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Actuarial Science

Study programme

In the BSc Actuarial Science we train you to quantify risk by using mathematics, probability and statistics. How likely is it that a factory will burn down? What would be the financial damage if that were to unexpectedly happen? What is the likelihood of you living to 110 so that your pension fund has to pay out for 45 years? As an actuary or risk manager you analyse data, make calculations and make a decision or recommendation.

The programme

The first 2 academic years of the BSc Actuarial Science are in common with the Bachelor's programme in Econometrics. 

  • Year 1: develop a solid foundation

    This year is all about your basic knowledge of mathematics, statistics and economics. During the courses:

    • you will get acquainted with the quantitative economics programmes: Actuarial Science, and Econometrics.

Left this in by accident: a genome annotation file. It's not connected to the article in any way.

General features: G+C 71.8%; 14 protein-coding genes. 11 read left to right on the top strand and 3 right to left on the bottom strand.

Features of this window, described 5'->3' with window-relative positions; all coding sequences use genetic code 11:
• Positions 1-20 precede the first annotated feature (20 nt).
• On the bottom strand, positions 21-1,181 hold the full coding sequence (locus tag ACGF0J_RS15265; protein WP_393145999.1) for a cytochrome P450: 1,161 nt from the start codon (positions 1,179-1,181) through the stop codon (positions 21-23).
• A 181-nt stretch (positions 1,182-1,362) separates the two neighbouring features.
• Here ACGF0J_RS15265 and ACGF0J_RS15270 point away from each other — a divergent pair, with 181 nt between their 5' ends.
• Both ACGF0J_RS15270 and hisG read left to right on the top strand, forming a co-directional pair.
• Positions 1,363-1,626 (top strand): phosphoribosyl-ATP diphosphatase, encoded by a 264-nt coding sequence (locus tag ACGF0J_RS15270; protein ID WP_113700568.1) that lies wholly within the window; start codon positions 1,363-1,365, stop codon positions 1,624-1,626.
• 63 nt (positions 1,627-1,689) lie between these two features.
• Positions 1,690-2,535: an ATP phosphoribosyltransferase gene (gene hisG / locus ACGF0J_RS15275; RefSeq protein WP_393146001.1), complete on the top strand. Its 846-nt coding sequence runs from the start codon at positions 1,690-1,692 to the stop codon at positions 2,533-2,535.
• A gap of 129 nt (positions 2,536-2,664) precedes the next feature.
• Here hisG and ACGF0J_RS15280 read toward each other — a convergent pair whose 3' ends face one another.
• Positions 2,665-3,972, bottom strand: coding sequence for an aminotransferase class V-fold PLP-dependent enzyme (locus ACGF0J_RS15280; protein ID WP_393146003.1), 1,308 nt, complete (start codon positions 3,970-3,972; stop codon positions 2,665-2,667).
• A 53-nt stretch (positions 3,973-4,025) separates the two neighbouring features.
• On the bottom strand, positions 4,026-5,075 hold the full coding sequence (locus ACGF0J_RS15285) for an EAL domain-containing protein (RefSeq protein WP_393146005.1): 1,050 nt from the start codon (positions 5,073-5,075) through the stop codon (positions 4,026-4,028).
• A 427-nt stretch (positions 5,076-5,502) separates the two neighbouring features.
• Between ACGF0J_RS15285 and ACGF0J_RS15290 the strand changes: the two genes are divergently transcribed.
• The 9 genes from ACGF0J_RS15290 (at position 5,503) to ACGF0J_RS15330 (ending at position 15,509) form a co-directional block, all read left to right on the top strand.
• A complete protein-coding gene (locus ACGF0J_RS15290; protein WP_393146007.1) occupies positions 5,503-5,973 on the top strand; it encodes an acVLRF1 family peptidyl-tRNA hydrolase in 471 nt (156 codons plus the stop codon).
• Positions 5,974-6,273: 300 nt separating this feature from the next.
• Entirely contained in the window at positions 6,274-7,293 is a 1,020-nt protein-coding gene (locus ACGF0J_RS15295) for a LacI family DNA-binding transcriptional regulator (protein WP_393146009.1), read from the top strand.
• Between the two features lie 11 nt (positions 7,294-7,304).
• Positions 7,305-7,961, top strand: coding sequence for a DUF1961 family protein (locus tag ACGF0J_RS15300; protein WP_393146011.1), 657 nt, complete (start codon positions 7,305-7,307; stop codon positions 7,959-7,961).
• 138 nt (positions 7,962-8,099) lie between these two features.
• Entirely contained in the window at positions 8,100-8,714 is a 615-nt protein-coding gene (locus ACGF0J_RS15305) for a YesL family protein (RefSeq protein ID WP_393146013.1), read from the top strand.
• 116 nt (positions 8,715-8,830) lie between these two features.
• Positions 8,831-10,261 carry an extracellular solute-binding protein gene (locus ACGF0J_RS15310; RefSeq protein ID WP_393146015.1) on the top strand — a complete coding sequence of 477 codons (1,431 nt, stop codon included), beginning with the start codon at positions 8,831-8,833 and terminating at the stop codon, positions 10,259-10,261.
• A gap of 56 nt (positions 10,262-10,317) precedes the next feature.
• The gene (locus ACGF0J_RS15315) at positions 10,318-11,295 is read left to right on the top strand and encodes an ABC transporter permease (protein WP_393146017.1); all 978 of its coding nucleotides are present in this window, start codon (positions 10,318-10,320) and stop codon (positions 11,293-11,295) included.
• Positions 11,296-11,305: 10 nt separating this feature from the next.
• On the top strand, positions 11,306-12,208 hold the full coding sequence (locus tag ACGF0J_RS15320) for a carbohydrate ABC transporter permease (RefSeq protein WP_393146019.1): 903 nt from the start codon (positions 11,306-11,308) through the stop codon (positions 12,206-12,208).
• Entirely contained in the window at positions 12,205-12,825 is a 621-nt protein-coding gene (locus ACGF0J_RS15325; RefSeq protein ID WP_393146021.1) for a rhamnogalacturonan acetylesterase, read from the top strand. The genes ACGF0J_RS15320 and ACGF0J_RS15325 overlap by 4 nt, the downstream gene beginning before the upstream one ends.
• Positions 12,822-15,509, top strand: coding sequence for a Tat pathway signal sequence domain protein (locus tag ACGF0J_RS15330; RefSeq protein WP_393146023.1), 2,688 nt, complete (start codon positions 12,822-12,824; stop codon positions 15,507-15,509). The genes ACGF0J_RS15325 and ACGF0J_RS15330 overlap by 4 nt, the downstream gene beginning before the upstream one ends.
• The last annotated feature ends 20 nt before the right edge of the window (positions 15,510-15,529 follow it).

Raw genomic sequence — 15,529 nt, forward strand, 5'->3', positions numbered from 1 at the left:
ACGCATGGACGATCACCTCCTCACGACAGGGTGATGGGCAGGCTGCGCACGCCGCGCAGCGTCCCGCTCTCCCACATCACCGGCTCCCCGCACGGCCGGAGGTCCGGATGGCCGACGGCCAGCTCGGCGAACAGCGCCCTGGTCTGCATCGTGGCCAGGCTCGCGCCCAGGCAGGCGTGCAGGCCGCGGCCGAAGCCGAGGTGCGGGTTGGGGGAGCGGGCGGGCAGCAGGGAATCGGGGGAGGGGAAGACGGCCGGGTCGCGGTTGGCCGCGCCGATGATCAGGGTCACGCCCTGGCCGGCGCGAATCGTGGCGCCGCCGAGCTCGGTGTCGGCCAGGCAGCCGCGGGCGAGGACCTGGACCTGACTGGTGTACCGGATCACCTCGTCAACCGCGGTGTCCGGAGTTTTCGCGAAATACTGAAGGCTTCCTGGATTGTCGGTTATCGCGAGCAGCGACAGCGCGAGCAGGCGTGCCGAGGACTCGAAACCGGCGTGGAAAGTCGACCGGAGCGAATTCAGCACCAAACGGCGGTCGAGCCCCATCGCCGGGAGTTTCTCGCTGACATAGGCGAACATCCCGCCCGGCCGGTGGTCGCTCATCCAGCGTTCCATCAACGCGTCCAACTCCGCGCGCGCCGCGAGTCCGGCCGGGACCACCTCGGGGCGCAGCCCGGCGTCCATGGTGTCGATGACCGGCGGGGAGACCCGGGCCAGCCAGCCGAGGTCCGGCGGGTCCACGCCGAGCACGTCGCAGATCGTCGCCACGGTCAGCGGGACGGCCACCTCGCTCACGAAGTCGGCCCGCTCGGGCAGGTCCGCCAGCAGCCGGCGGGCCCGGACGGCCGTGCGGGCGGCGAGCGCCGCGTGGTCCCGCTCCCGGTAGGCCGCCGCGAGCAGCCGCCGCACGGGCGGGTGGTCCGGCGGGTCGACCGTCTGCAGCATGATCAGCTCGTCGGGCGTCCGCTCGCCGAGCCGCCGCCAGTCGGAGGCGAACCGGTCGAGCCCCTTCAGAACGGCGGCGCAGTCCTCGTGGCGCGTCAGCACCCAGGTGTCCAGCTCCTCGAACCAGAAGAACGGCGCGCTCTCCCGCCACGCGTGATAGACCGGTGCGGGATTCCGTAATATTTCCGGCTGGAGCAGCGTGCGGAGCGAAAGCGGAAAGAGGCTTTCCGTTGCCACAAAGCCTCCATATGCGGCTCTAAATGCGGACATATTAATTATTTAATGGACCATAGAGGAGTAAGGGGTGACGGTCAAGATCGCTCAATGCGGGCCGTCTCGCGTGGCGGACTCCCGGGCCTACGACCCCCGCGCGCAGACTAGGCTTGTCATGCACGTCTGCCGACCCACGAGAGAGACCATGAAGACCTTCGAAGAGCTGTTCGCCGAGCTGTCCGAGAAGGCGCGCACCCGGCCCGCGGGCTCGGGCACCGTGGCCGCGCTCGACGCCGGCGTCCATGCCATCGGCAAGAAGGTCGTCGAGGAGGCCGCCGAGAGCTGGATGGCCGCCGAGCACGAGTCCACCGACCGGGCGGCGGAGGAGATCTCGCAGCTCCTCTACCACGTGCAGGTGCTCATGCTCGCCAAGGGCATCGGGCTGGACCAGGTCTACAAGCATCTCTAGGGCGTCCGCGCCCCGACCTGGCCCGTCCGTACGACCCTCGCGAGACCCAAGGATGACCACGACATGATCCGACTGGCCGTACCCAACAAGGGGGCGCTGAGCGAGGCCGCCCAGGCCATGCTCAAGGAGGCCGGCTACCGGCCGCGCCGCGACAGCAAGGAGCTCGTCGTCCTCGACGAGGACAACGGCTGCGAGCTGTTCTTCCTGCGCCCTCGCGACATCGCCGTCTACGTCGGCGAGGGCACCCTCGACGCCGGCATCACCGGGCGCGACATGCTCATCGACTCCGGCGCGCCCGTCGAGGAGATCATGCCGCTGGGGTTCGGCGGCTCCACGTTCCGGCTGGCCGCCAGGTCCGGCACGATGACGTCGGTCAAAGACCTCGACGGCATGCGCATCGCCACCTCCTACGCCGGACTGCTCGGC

• you will examine case studies and complete assignments on the computer. 
    • you will learn to work with advanced mathematical and statistical software such as R.
  • Year 2: extend your foundation

    The 2nd year enhances your mathematical, statistical and research skills. You will start to apply these tools to econometrics and data science. You will execute your first ever research project. Also, you will take mandatory courses like Risk Theory and Life Insurance Mathematics.

  • Year 3: analyse and solve problems

    The 1st semester of this year is all yours to construct: take electives, follow a minor, or study abroad. In the 2nd semester, you will become more and more familiar with the process of mathematically translating and clarifying the financial and economic risk-management problems faced by insurers, financial institutions and government bodies. And of course, you will be writing your BSc thesis. 

  • Thesis

    Are you enthusiastic about a new development or idea in Actuarial Science? Wile writing your thesis, you have the chance to explore it fully while simultaneously training your ability to independently conduct and communicate relevant research. Your thesis is the final requirement to be completed for your graduation.